I will now charge my clients a fee to support open source projects

Manuel Bieh:

As an independent Freelance Developer I was wondering how I can support the Open Source community… so I had this idea: starting with my next project I will ask my clients for an hourly rate that is 1 Euro higher than I originally negotiated or I would usually charge. I will take that money (up to ~160 Euros per month) and support those projects on Open Collective that I’m basing my work upon in my client’s project.

I like the spirit of what Manuel is doing here, but I’d suggest a slightly different tactic: raise your rate by N euros/hr (where N is at least 10) and give that to open source maintainers whose software you use on the client’s behalf. No need to complicate the client relationship with additional line items or things to explain. Besides, you’re probably under charging as is. Most of us are…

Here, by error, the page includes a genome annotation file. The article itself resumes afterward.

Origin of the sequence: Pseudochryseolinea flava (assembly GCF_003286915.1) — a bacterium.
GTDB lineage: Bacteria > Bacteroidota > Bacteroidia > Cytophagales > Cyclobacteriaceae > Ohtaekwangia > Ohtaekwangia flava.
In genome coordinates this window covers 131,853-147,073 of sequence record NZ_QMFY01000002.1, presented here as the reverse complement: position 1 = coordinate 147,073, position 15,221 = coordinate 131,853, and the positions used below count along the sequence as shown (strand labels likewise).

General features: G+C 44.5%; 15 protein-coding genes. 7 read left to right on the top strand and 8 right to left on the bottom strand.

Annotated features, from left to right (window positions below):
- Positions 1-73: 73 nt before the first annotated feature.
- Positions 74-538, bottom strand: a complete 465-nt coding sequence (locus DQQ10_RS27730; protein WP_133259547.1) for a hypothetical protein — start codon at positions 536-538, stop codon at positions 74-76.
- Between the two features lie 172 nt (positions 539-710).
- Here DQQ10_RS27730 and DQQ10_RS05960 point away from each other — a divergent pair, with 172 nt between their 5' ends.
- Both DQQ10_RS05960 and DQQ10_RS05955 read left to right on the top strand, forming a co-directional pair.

Rich Harris

Why Rich Harris doesn't use web components

Rich kicked the proverbial hornet’s nest yesterday. After you read his 10-point post, stick around for the comments, many of which rebut one or more of those points. I’ll weigh in on #3: Platform Fatigue

Every time we add a new feature to the platform, we increase that complexity — creating new surface area for bugs, and making it less and less likely that a new competitor to Chromium could ever emerge.

Co-sign! 💯

Kevin Ball

Let’s talk testing: 4 quick lessons on the philosophy of testing

Inspired by JSParty #70, 4 quick lessons on the philosophy of testing. The motivation?

Tools like Mocha, Jasmine and Jest have made writing tests far easier… But there’s still a gap. It’s extremely hard to find information on the philosophy of testing. What to test and why. How much is enough? What type of tests should I be writing, and when does it fit into my process?

Liran Tal

How to securely build Docker images for Node.js